Charlotte Hornets Free Agency Recap: Kelly Oubre Jr., Ish Smith, and more

 By Chase Whitney

August 11, 2021

Photo: Kathy Willens / AP

Hornets fans were probably expecting some activity when free agency opened at 6:00 p.m. EST on August 2 after Mitch Kupchak had his hands all over the 2021 draft just a few days prior. It took a little bit of time, but Charlotte eventually joined the game of musical chairs that is NBA free agency.

Lonzo Ball has seemingly landed in Chicago and Richaun Holmes, a long-time free agency target among Hornets fans, returned to Sacramento at a salary that many thought Charlotte could’ve matched or topped. The Hornets may have missed the “biggest name” and “best available” in free agency, but they were able to fill out the roster while maintaining flexibility for years to come. Let’s run down the events.

Farewell, Malik and Cody 

Malik Monk and Cody Zeller both left the Queen City after their cap holds were renounced. Monk joined the Los Angeles Lakers on a one-year minimum contract, with Zeller doing the same in Portland. Both former Hornets should be key contributors on teams with a chance to make a run in the Western Conference playoffs.

Homecoming for Ish Smith 

The Hornets got on the board Tuesday evening when Ish Smith agreed to a two-year, $9 million deal with a team option for the second season. Smith, a Charlotte native and Wake Forest alum, is coming off a solid season with the Washington Wizards; he put up 6.7 points and 3.9 assists per game while shooting 36.7 percent from 3-point land in 44 games played, with all but one coming as a reserve. The speedy 33-year-old point guard gets in the paint with ease as a creative finisher and reliable decision-maker that should help steady the second unit in Graham and Monk’s absence. In signing with the Hornets, Smith will play for his 12th team in his career, tying an NBA record.

It’s been real, Devonte’

It took a little while for the details to be ironed out after the deal was originally agreed upon, but the Hornets executed a sign-and-trade deal sending Devonte’ Graham to the New Orleans Pelicans in a three-team deal that netted Charlotte Wes Iwundu and a 2022 lottery-protected first-rounder via New Orleans that converts to two second-rounders in 2022 and 2024 if the Pelicans make the playoffs this upcoming season.

Graham heads to New Orleans on a four-year, $47 million contract with only partial guarantees in the fourth year. Graham will start for the Pelicans, something he was no longer able to do with LaMelo Ball in the fold in Charlotte. His floor-spacing, deep pull-up shooting range and playmaking will be sorely missed in the Hornets’ system, and it always hurts seeing a homegrown talent leave. In a vacuum, though, Kupchak got good value for a player he didn’t plan on re-signing anyway; rarely do teams fetch first-round picks in return for restricted free agents.

Lauri Markkanen? 

For a few hours over the weekend, Lauri Markkanen had a chance to be a Hornet. Charlotte was one of the teams rumored to be interested in the restricted free agent forward, but that rumor was put to bed with The Athletic’s David Aldridge reporting the Hornets were in discussions to sign Kelly Oubre Jr.

Tsunami Papi and the new Lob City? 

Kelly Oubre Jr. agreed to a two-year, $24.6 million deal with the Hornets with only $5 million guaranteed in the second year, similar to Smith’s deal having an option in year two. Oubre Jr. is an explosive wing that defends, rebounds, and has the confidence to shoot from range whenever he’s left open. He’s had a bit of an inconsistent career with a turbulent 2020-21 season with Golden State, but he fits nicely alongside Ball as a cutter and finisher. It’s likely Oubre Jr. remained unsigned for so long because he wanted to be a starter, be paid more, or both, but the Hornets’ patience rewarded them with a solid player at a position of need on a team-friendly contract.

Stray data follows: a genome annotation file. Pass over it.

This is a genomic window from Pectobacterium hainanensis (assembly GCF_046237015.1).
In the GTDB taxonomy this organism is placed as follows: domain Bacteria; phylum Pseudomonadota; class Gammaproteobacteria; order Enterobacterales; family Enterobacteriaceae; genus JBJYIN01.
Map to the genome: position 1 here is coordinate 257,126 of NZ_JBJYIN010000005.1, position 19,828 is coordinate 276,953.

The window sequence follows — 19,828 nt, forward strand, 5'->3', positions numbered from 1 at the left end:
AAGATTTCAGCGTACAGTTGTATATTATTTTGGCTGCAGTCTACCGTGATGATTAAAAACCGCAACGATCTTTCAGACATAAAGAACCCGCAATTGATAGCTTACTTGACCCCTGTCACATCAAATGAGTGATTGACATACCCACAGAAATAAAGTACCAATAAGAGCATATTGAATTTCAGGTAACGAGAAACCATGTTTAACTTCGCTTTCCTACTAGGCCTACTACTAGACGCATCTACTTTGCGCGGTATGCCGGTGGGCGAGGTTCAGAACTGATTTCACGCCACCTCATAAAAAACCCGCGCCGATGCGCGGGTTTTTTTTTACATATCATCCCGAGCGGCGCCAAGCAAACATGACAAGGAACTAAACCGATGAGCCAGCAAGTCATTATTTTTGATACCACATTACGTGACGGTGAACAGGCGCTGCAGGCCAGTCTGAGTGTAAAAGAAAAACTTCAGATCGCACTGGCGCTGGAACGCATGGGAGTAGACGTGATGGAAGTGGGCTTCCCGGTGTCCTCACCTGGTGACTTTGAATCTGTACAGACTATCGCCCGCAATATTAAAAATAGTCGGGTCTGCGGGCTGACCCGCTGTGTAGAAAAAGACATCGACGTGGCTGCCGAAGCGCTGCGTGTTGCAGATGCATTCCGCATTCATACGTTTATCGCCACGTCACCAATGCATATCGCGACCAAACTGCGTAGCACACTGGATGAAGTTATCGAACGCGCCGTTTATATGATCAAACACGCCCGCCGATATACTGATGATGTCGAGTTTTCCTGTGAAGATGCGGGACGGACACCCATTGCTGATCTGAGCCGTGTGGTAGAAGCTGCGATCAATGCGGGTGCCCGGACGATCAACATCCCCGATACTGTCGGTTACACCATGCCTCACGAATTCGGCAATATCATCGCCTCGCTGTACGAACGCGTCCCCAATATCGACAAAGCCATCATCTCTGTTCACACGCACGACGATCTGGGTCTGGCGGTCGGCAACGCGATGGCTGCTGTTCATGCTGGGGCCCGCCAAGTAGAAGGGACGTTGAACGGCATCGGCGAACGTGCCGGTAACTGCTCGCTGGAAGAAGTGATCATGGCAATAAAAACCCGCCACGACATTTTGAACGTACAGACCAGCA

Summer League and the last roster spot 

Unfortunately, Caleb Martin was waived, becoming a roster casualty of the new additions to the Hornets roster. Cody Martin and Jalen McDaniels also have non-guaranteed contracts for next season, and with the Hornets roster still sitting at 16 players after Caleb was waived, one more player will be cut to get the roster down to the NBA’s maximum of 15 players by the end of training camp.

Las Vegas Summer League could serve as a tryout of sorts for the last roster spot. Given that Martin and McDaniels were frequent rotation players last season, it’s not likely the Hornets will move on from them for nothing. Nick Richards and Vernon Carey Jr. are suddenly in a battle with not only each other, but rookies Kai Jones and JT Thor for minutes in the frontcourt. If neither second-year big shows enough potential to contribute, they could be the final roster casualty, though their contracts being guaranteed makes it a tougher decision to waive them. 

Last, but certainly not least, Arnoldas Kulboka and Scottie Lewis are the two-way players (players who can participate in NBA G League and their NBA team for the season), replacing Nate Darling and Grant Riller. Riller, the 56th pick in the 2020 Draft, is now an unrestricted free agent but will play with the Hornets in Summer League, which could be an indicator that he’s sticking with the organization in some capacity. 

After Summer League ends, the Hornets will be out of action for about a month before training camp begins in late September. There are still some roster decisions to be made, but the core members of the 2021-22 Hornets are mostly set in stone. Now, we wait.

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